Siouxland Big Give to lift up 100-plus nonprofit groups
SIOUX CITY -- Siouxland Community Foundation executive director Rebecca Krohn thought that getting 50 nonprofit organizations on board would constitute a success for the first annual Siouxland Big Give.
Then, more than 100 nonprofits signed up for the online charitable giving marathon.
“There are so many local nonprofits that do great work,” Krohn said. “Big Give day is designed to bring awareness to all of these great organizations and inspire donors to support the causes they value.”
Throughout Tuesday, all 24 hours, donors can go to SiouxlandBigGive.org and donate a minimum of $10 to organizations that run the gamut from educational organizations to health facilities to nature centers.
Siouxland Community Foundation invited 501(c)(3) public charities from Woodbury, Monona, Ida, Sioux, O’Brien and Lyon counties in Iowa, Dakota and Thurston counties in Nebraska, and Union County in South Dakota to participate in the day of giving.
The community foundation will then match the generosity of donors.
“In 2017, we awarded $1.88 million in grants to 455 Siouxland organizations, to meet community needs, and nearly $500,000 in college scholarships to 227 high school seniors,” Krohn said. “We connect people with causes that matter.”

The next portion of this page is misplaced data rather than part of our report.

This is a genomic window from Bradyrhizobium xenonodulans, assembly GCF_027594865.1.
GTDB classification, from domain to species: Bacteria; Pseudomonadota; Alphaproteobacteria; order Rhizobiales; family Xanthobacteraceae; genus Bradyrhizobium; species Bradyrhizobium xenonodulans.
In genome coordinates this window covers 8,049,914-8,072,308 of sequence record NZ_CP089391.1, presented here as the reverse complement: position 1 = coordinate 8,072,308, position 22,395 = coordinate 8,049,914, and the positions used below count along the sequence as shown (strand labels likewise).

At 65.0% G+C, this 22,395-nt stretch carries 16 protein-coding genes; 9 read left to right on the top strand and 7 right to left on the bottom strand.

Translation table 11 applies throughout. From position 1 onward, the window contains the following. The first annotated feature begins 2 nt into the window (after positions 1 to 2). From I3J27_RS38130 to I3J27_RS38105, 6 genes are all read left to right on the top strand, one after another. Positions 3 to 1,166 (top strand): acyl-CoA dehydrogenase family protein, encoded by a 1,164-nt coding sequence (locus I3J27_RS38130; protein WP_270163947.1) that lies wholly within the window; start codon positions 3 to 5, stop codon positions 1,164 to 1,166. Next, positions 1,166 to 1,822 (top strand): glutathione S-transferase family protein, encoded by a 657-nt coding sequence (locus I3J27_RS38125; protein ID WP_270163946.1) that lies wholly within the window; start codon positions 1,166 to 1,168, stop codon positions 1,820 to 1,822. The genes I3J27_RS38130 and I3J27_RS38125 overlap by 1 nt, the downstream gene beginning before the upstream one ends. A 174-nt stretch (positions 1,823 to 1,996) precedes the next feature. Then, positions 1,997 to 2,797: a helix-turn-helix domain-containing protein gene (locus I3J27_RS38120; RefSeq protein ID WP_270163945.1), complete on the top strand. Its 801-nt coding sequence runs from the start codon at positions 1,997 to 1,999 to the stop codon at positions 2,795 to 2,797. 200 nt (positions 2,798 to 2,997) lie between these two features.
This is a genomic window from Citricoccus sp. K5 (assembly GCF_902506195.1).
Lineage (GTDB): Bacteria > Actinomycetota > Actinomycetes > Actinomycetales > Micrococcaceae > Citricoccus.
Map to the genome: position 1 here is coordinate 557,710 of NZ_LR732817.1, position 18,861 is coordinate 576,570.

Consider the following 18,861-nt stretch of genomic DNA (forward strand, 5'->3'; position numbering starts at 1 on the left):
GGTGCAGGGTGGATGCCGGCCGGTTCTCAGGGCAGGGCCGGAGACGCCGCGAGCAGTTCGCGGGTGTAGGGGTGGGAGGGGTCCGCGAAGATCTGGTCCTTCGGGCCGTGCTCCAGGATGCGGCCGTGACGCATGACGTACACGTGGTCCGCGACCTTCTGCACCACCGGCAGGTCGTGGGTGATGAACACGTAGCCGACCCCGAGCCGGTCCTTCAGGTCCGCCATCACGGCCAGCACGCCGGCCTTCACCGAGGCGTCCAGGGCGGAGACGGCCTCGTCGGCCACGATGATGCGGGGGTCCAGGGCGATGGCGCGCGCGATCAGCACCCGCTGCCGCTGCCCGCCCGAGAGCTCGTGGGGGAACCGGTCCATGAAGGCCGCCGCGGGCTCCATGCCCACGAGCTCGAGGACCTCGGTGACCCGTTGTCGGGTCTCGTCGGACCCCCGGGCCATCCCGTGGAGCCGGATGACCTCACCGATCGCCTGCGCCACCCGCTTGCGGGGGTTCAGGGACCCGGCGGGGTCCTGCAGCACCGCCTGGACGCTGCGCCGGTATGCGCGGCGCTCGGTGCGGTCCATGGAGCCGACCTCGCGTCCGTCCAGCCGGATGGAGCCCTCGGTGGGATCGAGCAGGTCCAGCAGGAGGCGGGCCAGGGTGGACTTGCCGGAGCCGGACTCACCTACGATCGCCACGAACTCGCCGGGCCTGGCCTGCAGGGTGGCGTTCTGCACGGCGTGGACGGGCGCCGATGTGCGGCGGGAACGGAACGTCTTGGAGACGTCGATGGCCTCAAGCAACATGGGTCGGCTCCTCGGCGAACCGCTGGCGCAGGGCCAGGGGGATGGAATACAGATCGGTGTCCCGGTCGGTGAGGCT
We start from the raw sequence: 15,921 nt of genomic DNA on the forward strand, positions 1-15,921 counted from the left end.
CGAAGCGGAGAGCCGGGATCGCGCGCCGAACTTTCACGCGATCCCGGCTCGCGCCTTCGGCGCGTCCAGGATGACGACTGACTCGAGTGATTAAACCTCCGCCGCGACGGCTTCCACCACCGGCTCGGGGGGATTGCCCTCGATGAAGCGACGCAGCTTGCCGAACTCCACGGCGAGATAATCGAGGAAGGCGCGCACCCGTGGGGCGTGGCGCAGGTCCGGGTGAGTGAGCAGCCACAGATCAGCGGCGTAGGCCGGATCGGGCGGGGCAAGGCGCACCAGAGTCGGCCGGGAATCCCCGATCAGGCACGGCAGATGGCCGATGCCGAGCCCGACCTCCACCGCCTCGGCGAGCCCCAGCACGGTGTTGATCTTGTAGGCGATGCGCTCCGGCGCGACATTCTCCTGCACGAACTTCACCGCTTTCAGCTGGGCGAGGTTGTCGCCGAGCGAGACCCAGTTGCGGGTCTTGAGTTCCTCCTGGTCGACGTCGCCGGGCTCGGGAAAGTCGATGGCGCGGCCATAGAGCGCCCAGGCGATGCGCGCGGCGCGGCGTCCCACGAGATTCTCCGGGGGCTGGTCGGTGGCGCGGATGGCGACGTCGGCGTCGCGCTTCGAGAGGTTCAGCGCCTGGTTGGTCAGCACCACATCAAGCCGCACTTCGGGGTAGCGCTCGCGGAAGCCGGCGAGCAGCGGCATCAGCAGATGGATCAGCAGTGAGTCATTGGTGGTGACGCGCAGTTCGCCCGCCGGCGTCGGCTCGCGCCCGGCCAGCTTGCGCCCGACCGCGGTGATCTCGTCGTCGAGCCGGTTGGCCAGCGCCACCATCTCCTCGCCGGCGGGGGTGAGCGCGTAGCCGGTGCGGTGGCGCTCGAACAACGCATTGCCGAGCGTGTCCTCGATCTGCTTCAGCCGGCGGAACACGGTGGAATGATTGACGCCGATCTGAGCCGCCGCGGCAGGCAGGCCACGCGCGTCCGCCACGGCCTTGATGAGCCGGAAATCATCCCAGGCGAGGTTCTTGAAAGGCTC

However, the foundation had never attempted an all-day, social-media-driven campaign before.
“Other communities, like Omaha, had seen success with annual Big Give events,” Krohn said. “After touching base with some of the community’s nonprofits, we thought it was something that would work in Siouxland.
“Most charities already have their end-of-the-year programs in place,” she said. “We figured October would be the best time since summer vacations are over, kids are back in school and people may be in a generous mood.”
Krohn is especially pleased that donors can choose to support major charities like Ronald McDonald House Charities of Siouxland or smaller nonprofits like the Le Mars Iowa Little League baseball field, which experienced damage to recent flooding.
Plus the charities can generate excitement by posting updates, via Facebook and Twitter.
“Social media is changing the way people contribute,” Krohn said. “I’m sure that programs like Siouxland Big Give will soon become much more important.”
If the initial interest is any indication, many nonprofits will soon be reaping the benefits of Siouxland Big Give.
For Krohn, she’s happy that organizations like Mary Elizabeth Child Care and Preschool and Noah’s Hope Animal Rescue are among the participating organizations.
“I do like kids and I do like animals,” she said.
More importantly, Krohn is happy a great variety of organizations will benefit from Siouxland Big Give.
“A day of giving can raise new money from people who love and care about the community where they live,” she said.